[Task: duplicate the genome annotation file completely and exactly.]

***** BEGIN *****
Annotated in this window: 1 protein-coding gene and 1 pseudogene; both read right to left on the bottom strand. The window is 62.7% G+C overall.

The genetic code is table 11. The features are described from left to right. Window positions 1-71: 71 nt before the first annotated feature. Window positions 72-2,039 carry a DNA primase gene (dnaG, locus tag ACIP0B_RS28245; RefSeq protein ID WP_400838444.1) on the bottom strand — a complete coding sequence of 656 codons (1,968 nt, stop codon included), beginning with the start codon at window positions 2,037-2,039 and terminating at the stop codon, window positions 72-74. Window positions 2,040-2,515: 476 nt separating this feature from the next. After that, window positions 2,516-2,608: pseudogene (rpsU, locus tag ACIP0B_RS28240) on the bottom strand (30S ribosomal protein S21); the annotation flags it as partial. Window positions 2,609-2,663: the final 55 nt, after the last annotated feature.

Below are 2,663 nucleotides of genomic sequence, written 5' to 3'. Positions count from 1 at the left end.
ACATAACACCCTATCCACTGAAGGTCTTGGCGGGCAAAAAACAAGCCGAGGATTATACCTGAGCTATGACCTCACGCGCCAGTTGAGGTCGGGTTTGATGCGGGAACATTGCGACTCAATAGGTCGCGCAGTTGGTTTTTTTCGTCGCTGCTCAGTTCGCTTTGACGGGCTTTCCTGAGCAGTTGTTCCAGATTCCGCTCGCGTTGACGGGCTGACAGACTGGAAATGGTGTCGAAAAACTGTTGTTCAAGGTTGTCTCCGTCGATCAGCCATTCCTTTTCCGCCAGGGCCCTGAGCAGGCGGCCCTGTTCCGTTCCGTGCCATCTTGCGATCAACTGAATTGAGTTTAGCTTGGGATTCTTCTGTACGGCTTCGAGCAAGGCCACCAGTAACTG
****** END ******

Annotated in this window: 1 protein-coding gene and 1 pseudogene; both read right to left on the bottom strand. The window is 62.7% G+C overall.

The genetic code is table 11. The features are described from left to right. Window positions 1-71: 71 nt before the first annotated feature. Window positions 72-2,039 carry a DNA primase gene (dnaG, locus tag ACIP0B_RS28245; RefSeq protein ID WP_400838444.1) on the bottom strand — a complete coding sequence of 656 codons (1,968 nt, stop codon included), beginning with the start codon at window positions 2,037-2,039 and terminating at the stop codon, window positions 72-74. Window positions 2,040-2,515: 476 nt separating this feature from the next. After that, window positions 2,516-2,608: pseudogene (rpsU, locus tag ACIP0B_RS28240) on the bottom strand (30S ribosomal protein S21); the annotation flags it as partial. Window positions 2,609-2,663: the final 55 nt, after the last annotated feature.

Below are 2,663 nucleotides of genomic sequence, written 5' to 3'. Positions count from 1 at the left end.
ACATAACACCCTATCCACTGAAGGTCTTGGCGGGCAAAAAACAAGCCGAGGATTATACCTGAGCTATGACCTCACGCGCCAGTTGAGGTCGGGTTTGATGCGGGAACATTGCGACTCAATAGGTCGCGCAGTTGGTTTTTTTCGTCGCTGCTCAGTTCGCTTTGACGGGCTTTCCTGAGCAGTTGTTCCAGATTCCGCTCGCGTTGACGGGCTGACAGACTGGAAATGGTGTCGAAAAACTGTTGTTCAAGGTTGTCTCCGTCGATCAGCCATTCCTTTTCCGCCAGGGCCCTGAGCAGGCGGCCCTGTTCCGTTCCGTGCCATCTTGCGATCAACTGAATTGAGTTTAGCTTGGGATTCTTCTGTACGGCTTCGAGCAAGGCCACCAGTAACTG